Fannie Mae prohibits technology vendors from charging attorneys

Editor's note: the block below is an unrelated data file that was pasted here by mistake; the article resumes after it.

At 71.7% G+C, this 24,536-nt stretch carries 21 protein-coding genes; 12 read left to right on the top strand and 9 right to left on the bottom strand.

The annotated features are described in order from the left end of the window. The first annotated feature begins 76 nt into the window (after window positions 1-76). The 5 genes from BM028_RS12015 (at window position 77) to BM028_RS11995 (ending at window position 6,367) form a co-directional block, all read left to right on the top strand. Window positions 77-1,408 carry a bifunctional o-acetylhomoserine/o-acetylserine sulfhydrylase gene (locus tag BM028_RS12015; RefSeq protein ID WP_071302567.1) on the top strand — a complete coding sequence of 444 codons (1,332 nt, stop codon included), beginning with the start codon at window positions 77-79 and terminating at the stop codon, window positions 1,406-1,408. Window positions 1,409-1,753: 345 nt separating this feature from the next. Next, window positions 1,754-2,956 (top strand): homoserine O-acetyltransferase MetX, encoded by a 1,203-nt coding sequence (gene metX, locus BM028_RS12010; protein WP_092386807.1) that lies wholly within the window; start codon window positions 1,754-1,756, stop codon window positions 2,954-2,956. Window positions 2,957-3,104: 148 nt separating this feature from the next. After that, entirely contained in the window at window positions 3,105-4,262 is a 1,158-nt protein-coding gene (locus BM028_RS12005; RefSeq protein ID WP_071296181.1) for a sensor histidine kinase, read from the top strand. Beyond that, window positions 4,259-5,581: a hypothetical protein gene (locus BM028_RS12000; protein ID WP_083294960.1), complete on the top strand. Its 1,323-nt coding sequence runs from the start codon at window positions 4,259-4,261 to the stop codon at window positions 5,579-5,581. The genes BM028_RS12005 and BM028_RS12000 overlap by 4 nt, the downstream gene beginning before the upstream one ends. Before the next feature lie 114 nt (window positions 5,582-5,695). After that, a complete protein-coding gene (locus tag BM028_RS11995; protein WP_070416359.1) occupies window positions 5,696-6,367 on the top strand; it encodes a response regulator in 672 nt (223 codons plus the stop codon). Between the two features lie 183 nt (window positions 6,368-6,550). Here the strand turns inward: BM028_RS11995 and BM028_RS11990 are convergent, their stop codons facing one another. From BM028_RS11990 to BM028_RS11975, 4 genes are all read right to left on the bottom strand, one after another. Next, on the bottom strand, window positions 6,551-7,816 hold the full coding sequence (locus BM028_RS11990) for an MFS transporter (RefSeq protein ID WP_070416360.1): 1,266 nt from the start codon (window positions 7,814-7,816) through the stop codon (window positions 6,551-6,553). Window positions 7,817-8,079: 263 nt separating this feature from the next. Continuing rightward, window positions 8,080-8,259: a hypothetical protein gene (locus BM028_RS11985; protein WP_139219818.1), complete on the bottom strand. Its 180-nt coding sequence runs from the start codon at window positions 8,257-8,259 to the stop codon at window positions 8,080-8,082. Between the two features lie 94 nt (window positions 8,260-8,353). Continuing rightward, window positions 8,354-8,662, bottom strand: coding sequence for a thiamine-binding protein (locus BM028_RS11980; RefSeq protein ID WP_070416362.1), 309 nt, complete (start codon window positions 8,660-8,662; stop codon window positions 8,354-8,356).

Attorneys and trustees assigned a Fannie Mae mortgage loan can no longer be charged any technology or electronic invoice submission fees by the servicer or a third-party vendor used by the servicer effective Feb. 1, 2011. Fannie Mae made the announcement Monday. On Sept. 1, Fannie limited the amount vendors could charge attorneys for technology and invoicing fees to $25 per loan and $10 for submitting electronic invoices. It also prohibited any servicer from requiring or encouraging attorneys to use specified vendors. But for any referral on or after Feb. 1, "attorneys and trustees handling Fannie Mae mortgage loans may no longer directly or indirectly be charged any technology or electronic invoice submission fees by the servicer or any outsourcing companies or third-party vendors utilized by the servicer," according to the announcement. The charges include fees charged on a per loan or "click charge" basis, or any fees for entering data into the servicer's systems. Fannie Mae directed its servicers to pay the companies or third-party vendors for any fees and to ensure that attorneys and trustees are allowed to integrate those systems without cost. But for foreclosure or bankruptcy referrals on or after that same date, Fannie said it would reimburse servicers for those technology and electronic invoice submission fees up to the limit set in September. Fannie also gave servicers one more direction. Servicers are prohibited from entering into an arrangement with any outsourcing company in which it receives a benefit, such as lower charges, for referring a foreclosure matter on a Fannie Mae loan to a particular attorney or trustee. "Outsourcing companies or third party vendors must not be permitted to directly or indirectly select (or influence the selection of) the attorneys and trustees to be used on Fannie Mae mortgage loans," according to the announcement. Write to Jon Prior.